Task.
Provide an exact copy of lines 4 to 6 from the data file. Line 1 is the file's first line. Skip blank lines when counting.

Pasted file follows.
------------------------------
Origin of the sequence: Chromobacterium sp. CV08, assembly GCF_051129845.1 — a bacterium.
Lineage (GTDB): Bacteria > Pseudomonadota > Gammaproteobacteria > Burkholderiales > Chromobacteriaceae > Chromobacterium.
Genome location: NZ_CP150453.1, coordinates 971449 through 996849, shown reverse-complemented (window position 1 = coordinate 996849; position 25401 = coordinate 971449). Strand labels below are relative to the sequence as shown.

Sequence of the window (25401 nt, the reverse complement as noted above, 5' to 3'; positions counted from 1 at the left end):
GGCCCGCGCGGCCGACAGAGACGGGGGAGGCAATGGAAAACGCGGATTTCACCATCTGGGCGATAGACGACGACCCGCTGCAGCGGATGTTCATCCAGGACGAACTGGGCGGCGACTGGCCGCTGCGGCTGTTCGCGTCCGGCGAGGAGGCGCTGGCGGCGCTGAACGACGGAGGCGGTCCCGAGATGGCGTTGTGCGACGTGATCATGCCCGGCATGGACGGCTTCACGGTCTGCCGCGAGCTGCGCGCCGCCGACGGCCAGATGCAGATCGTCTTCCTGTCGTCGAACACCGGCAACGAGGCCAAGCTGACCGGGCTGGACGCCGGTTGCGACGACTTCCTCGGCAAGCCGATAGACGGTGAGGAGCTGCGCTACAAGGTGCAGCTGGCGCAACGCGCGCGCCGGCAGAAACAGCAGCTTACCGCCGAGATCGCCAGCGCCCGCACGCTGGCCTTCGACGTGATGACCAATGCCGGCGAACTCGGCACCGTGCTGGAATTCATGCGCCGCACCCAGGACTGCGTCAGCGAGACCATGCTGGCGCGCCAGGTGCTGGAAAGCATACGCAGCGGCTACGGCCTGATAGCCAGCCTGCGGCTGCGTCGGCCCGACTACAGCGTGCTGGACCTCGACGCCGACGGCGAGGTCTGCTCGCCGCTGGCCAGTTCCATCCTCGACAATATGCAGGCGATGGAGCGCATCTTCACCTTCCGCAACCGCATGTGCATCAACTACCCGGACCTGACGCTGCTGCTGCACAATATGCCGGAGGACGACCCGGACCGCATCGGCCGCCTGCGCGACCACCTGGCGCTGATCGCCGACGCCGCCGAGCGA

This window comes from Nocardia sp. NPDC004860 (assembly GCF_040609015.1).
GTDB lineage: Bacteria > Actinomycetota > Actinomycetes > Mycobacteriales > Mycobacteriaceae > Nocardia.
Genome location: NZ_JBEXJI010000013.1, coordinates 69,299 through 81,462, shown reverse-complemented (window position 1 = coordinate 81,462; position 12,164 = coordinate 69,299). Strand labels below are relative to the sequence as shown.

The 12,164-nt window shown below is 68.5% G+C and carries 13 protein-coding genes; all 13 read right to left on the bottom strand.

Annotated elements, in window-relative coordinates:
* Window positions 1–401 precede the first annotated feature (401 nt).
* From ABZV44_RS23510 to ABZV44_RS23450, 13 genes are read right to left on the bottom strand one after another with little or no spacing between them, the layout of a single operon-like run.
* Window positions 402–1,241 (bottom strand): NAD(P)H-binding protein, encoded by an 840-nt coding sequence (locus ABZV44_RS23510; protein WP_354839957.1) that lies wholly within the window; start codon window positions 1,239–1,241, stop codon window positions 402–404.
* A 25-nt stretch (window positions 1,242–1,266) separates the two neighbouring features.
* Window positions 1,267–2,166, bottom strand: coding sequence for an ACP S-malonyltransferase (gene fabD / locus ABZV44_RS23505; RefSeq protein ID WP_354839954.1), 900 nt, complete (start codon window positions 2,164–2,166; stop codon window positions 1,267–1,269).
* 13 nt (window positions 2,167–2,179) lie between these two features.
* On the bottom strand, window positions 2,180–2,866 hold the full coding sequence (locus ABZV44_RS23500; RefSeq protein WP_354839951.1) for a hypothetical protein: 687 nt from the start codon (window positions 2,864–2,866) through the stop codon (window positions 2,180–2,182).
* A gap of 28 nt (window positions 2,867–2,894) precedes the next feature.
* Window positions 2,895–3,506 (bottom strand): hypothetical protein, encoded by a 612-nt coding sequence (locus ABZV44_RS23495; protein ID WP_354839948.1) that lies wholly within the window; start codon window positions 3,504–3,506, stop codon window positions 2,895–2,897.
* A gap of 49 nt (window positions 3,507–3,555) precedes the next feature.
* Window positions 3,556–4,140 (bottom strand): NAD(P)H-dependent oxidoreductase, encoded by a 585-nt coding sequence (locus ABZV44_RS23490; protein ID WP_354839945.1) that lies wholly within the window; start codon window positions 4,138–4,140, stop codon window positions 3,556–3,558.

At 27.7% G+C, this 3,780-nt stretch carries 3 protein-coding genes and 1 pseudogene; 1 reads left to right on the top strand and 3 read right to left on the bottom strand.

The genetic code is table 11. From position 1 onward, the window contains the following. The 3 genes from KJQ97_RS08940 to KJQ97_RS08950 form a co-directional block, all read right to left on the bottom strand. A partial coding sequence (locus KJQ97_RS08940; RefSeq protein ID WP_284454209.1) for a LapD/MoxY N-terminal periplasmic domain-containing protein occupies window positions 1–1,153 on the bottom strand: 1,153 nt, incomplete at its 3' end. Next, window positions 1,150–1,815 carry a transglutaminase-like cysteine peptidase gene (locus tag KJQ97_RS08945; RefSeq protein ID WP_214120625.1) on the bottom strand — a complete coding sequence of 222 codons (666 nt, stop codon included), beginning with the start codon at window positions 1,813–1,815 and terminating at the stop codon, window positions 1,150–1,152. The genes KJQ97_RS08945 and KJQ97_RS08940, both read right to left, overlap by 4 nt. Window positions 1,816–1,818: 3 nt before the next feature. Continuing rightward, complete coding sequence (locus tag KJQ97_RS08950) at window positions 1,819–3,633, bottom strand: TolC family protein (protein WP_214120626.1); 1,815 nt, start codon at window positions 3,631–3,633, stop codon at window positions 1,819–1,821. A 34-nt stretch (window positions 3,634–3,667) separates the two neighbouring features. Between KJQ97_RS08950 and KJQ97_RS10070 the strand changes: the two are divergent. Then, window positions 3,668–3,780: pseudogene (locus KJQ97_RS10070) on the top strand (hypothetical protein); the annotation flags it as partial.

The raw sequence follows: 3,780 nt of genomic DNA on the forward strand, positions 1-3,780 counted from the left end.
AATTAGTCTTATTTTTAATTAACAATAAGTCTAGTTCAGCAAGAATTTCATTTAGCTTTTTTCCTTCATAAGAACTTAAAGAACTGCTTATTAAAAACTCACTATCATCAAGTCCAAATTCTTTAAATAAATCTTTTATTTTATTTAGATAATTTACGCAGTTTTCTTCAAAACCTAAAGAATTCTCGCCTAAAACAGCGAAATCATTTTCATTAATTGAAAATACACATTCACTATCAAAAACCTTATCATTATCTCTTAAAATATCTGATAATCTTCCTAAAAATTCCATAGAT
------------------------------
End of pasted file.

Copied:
Sequence of the window (25401 nt, the reverse complement as noted above, 5' to 3'; positions counted from 1 at the left end):
GGCCCGCGCGGCCGACAGAGACGGGGGAGGCAATGGAAAACGCGGATTTCACCATCTGGGCGATAGACGACGACCCGCTGCAGCGGATGTTCATCCAGGACGAACTGGGCGGCGACTGGCCGCTGCGGCTGTTCGCGTCCGGCGAGGAGGCGCTGGCGGCGCTGAACGACGGAGGCGGTCCCGAGATGGCGTTGTGCGACGTGATCATGCCCGGCATGGACGGCTTCACGGTCTGCCGCGAGCTGCGCGCCGCCGACGGCCAGATGCAGATCGTCTTCCTGTCGTCGAACACCGGCAACGAGGCCAAGCTGACCGGGCTGGACGCCGGTTGCGACGACTTCCTCGGCAAGCCGATAGACGGTGAGGAGCTGCGCTACAAGGTGCAGCTGGCGCAACGCGCGCGCCGGCAGAAACAGCAGCTTACCGCCGAGATCGCCAGCGCCCGCACGCTGGCCTTCGACGTGATGACCAATGCCGGCGAACTCGGCACCGTGCTGGAATTCATGCGCCGCACCCAGGACTGCGTCAGCGAGACCATGCTGGCGCGCCAGGTGCTGGAAAGCATACGCAGCGGCTACGGCCTGATAGCCAGCCTGCGGCTGCGTCGGCCCGACTACAGCGTGCTGGACCTCGACGCCGACGGCGAGGTCTGCTCGCCGCTGGCCAGTTCCATCCTCGACAATATGCAGGCGATGGAGCGCATCTTCACCTTCCGCAACCGCATGTGCATCAACTACCCGGACCTGACGCTGCTGCTGCACAATATGCCGGAGGACGACCCGGACCGCATCGGCCGCCTGCGCGACCACCTGGCGCTGATCGCCGACGCCGCCGAGCGA

This window comes from Nocardia sp. NPDC004860 (assembly GCF_040609015.1).